Neuropsychological investigation found memory deficits suggestive of cortical dementia. Cerebrospinal fluid analysis, however, was normal with regard to both dementia and tissue destruction markers (Aβ42, total tau and phospho tau). Neither orthostatic nor autonomic dysfunction could not be detected. The possibility of a paraneoplastic syndrome was addressed by performing extensive screening for malignant tumors and known autoantibodies using imaging and serological evaluation.

Strikingly, brain MR imaging revealed a general atrophy of brain parenchyma with remarkable emphasis on the brain stem region (Fig. 1a and b). Here, a manifest gliotic neurodegeneration in the medulla oblongata with predominant loss of pyramidal tracts presented as “tadpole” appearance – a radiological sign exclusively described in association with Alexander’s disease [7] (Fig. 1a). Even more prominently, pattern of brain stem degeneration resembled “kissing swans” in coronal sections (Fig. 1c). Importantly, no contrast enhancement could be observed in the brain stem or any other part of the brain following Gadolinium administration (Fig. 1d), indicating blood-brain barrier integrity. Furthermore, a marked atrophy of the upper cervical spinal cord was detected (Fig. 1e).
https://static-content.springer.com/image/art%3A10.1186%2Fs40035-016-0069-x/MediaObjects/40035_2016_69_Fig1_HTML.gif
Fig. 1

Brain stem degeneration presents in brain MRI. Sagittal (a) and transversal (b) T2-weighted brain MRI indicates gliotic neurodegeneration in the medulla oblongata with predominant loss of pyramidal tracts. Magnification of inlay (c) uncovers pathologic brain stem formation reminiscent of ‘kissing swans’. d Transversal T1-weighted sectioning of the brain stem (arrow) after Gadolinium administration. No contrast enhancement is detectable. e Sagittal T2-weighted cervical spine MRI shows atrophy of the upper cervical spinal cord in addition to medulla oblongata atrophy. f Transversal T2-weighted brain MRI indicates putative periventricular rim-sign and global brain atrophy. g Brain MRI-angiography reveals normal intracranial vascular status without indication of stenosis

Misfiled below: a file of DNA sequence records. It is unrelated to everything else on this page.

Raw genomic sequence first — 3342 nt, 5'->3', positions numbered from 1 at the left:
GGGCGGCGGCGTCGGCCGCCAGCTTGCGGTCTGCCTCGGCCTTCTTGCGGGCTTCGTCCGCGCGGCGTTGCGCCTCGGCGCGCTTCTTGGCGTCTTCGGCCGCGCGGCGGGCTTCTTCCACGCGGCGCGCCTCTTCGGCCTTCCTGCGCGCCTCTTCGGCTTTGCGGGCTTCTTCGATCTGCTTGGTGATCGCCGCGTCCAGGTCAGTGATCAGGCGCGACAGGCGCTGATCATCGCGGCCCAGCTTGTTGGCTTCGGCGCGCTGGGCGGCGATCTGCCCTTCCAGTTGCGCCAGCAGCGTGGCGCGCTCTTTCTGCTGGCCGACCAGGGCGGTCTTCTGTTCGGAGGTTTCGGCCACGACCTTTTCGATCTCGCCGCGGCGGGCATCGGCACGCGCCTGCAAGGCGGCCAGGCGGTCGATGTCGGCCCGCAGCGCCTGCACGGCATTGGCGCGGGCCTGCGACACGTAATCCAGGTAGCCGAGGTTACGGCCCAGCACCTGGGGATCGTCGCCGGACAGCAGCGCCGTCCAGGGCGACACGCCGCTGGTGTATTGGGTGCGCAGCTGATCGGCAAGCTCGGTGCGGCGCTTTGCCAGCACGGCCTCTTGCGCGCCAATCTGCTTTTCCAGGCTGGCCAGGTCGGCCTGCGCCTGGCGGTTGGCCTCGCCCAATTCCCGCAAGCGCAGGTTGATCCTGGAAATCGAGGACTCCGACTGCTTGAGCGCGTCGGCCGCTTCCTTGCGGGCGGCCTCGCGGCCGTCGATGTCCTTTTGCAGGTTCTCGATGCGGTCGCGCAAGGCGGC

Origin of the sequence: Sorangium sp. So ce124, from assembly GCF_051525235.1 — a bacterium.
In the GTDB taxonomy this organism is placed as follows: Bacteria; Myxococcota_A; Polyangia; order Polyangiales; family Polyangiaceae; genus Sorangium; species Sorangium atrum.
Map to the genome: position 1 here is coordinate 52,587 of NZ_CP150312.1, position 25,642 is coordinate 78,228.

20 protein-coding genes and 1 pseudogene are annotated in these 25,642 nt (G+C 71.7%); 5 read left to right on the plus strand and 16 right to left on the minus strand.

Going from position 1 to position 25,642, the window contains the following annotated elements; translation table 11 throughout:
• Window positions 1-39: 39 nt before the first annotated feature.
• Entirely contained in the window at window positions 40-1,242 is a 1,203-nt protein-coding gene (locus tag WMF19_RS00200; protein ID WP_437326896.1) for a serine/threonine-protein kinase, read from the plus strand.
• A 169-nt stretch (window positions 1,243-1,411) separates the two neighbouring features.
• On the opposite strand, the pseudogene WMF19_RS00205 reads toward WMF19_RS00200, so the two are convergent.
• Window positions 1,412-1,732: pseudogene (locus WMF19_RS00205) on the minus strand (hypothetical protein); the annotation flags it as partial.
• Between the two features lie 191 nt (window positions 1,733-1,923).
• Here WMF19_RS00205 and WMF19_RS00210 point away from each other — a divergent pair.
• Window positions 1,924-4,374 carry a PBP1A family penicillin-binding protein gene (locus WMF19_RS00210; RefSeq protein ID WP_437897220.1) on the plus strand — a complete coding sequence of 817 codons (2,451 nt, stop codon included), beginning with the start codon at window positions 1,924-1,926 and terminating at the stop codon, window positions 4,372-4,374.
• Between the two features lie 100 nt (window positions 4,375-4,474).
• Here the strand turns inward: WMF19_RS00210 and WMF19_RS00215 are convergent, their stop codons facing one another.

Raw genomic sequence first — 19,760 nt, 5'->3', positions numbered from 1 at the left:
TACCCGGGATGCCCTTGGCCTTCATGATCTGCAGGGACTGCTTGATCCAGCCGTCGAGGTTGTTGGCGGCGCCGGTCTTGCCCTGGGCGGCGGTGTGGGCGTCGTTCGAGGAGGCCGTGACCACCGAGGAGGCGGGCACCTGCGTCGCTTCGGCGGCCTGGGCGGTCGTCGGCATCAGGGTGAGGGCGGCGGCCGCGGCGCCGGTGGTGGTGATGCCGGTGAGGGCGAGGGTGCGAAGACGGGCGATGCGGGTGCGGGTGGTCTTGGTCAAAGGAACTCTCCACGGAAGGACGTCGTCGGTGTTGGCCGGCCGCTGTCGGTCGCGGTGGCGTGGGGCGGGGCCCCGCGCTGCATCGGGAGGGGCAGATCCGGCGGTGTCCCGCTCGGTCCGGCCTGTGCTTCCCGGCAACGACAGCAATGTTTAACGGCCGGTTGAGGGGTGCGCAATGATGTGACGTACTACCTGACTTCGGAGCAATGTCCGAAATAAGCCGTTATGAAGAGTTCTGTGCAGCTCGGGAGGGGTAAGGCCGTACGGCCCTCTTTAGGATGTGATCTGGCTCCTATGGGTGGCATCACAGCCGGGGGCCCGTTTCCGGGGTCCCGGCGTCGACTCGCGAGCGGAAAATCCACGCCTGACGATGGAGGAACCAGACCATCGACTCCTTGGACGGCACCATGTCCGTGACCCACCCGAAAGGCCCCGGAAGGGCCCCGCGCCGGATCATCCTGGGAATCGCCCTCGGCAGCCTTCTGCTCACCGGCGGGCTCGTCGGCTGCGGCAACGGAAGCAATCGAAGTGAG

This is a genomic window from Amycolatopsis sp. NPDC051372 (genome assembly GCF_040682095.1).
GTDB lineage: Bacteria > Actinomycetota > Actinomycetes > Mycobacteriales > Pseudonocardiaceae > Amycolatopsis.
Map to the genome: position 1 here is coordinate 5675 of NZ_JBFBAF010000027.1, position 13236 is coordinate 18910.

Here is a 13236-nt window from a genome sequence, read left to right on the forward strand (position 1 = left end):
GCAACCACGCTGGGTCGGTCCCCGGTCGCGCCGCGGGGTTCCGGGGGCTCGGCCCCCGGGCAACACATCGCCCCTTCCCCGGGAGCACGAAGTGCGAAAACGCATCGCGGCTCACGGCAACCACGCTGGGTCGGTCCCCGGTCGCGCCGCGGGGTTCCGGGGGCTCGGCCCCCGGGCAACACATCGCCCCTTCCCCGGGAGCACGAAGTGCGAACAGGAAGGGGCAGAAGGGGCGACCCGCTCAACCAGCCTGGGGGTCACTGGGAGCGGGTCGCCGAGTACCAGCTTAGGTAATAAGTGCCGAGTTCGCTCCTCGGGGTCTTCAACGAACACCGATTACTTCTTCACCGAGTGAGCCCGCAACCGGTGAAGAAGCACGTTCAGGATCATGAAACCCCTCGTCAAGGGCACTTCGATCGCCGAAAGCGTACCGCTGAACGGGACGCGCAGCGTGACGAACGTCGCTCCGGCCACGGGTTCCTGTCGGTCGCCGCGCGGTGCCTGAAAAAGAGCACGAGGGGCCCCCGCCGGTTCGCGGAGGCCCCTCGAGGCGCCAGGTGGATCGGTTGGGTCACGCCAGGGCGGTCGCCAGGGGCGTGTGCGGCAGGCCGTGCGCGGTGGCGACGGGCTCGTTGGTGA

DaTscan/IBZM SPECT and FDG-PET results were neither indicative of idiopathic nor atypical Parkinson’s disease (not shown).

The combination of patient history and characteristic brain stem degeneration was strongly reminiscent of case reports of acute-onset adult Alexander’s disease (AOAD) [8]. Alexander’s disease is a rare form of leukodystrophy, characterized by white matter degeneration, mainly caused by gain-of-function mutations of the glial fibrillary acidic protein (GFAP) in astrocytes [9].

Although most cases were reported to occur sporadically, autosomal dominant transmissions have been described [10]. The family history of this patient was devoid of similar cases, with the important limitation that the patient had been adopted along with her siblings and has no children herself. However, personal reports as well as brain MR imaging findings of the patient’s sister, niece and grandniece gave no indication of a comparable disease in the patient’s family.

In order to genetically examine the suspected diagnosis of Alexander’s disease, we performed Sanger sequencing of all coding exons and adjacent intronic regions of the GFAP gene from the patient’s blood. Strikingly, we could not identify any mutations in the GFAP gene. Specific genetic testing for the most frequent spinocerebellar ataxia (SCA) types [11] was also negative.

We therefore performed whole-exome sequencing from patient’s blood, which provides an unbiased analysis of all protein-coding sequences in the human genome. Stringent filtering of whole-exome sequencing data for rare genetic variants (using dbSNP, 1000 genomes project, the Exome Variant Server and ExAC browser) as well as for disease-causative variants (using SIFT, Polyphen 2 and Mutation taster 2) resulted in a list of 12 potentially disease-causative heterozygous variants (Table 1).
Table 1